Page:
Fit The 11 Resistors
Next fit the 11 resistors. They're all shown lying flat on the board. But those connected between close or adjacent tracks are mounted standing upright.
Fit The Diodes, The Transistor And The IC Socket
Again, the diodes are all shown lying flat on the board - but those connected between close or adjacent tracks are mounted standing upright.
Fit The Remaining Components
The Capacitors, The LEDs and The Reset Button.
You'll want to mount the LEDs where they can be seen - perhaps on the front of your alarm-panel. They should be connected to the circuit board using a light flexible wire - e.g. the cores from a piece of alarm cable. They may be attached to the circuit board from the front or the rear. Make them long to begin with. You can shorten them later when you assemble your alarm-panel. Twist the wires into pairs to keep them tidy. Use a similar approach when installing the Reset Button. Any number of expansion modules may be connected to a single Reset Button.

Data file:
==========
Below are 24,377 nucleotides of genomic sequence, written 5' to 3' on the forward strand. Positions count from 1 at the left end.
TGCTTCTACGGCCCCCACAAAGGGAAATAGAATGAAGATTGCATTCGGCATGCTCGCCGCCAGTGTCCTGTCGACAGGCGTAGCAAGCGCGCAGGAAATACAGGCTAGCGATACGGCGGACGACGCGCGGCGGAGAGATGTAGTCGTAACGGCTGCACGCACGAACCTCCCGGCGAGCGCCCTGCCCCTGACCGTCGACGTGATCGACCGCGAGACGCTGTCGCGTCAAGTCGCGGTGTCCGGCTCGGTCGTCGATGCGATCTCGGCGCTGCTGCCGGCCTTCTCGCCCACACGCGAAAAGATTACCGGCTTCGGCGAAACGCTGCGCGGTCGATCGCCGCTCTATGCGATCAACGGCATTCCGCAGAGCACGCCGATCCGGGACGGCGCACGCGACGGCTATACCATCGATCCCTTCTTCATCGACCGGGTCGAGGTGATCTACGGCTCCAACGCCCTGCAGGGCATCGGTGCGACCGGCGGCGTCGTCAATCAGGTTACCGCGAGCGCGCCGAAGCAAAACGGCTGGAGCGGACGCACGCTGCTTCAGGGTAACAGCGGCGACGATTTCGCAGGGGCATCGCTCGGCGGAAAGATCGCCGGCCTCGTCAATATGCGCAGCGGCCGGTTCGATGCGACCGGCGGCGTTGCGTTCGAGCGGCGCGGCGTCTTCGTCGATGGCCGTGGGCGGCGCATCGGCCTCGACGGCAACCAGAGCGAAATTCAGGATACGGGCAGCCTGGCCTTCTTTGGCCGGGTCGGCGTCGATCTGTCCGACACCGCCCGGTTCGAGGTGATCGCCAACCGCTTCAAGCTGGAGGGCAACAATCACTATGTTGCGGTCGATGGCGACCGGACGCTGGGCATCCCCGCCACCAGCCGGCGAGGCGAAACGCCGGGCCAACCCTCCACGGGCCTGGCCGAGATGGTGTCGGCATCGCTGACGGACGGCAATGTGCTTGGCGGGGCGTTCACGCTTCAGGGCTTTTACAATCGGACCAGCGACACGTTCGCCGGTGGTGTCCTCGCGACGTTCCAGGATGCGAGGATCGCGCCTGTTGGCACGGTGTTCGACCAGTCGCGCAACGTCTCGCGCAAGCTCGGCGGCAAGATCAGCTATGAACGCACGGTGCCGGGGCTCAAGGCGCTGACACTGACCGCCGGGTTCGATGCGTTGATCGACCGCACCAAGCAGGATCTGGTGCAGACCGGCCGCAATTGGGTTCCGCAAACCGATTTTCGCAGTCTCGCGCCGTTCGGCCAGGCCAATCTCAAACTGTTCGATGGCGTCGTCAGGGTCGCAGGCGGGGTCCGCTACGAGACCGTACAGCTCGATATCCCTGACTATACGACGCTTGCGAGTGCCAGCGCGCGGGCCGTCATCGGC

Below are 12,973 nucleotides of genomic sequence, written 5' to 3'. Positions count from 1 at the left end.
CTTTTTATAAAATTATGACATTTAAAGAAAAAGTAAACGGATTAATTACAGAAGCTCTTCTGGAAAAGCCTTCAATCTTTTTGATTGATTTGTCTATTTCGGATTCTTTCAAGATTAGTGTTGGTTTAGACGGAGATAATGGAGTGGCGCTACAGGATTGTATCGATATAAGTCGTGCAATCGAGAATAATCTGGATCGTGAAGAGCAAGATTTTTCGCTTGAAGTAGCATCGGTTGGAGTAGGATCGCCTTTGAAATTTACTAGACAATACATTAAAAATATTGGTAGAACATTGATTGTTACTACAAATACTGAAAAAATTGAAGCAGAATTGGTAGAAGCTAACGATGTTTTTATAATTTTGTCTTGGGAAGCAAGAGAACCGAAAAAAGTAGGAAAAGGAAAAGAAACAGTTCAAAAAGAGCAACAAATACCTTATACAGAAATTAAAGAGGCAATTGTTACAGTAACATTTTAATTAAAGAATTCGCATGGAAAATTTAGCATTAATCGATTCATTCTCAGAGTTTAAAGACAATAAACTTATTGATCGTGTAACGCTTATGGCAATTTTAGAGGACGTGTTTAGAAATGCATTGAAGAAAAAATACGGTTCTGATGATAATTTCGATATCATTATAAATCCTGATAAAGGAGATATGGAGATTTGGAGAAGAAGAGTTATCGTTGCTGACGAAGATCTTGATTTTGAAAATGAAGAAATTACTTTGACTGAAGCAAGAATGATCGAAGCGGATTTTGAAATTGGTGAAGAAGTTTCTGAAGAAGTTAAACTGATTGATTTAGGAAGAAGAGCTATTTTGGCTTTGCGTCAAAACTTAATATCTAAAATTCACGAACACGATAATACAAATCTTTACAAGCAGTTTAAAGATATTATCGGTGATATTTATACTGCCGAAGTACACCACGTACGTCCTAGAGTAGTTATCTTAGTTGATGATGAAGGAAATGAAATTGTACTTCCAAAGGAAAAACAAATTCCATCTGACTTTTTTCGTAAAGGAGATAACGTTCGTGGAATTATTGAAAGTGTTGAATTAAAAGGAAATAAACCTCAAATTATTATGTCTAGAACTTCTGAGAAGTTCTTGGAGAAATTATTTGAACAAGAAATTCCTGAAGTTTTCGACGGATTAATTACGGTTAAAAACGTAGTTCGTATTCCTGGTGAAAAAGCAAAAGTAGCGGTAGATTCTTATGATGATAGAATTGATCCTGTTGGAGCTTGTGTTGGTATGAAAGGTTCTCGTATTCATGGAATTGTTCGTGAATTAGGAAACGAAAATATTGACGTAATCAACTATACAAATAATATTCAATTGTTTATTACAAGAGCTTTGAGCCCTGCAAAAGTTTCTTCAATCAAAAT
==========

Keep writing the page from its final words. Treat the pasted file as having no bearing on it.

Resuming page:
After adding the 6 solder bridges to the underside of the board - examine it carefully - to make sure that there are no unwanted solder bridges or other connections between the tracks. Finally, insert the 4081 into the socket. Make sure that pin 1 is in the top left-hand corner - and check carefully that all of the pins are correctly inserted into the socket. Sometimes - instead of entering the socket - a pin will curl up underneath the IC. You're ready now to Test Your Finished Circuit Board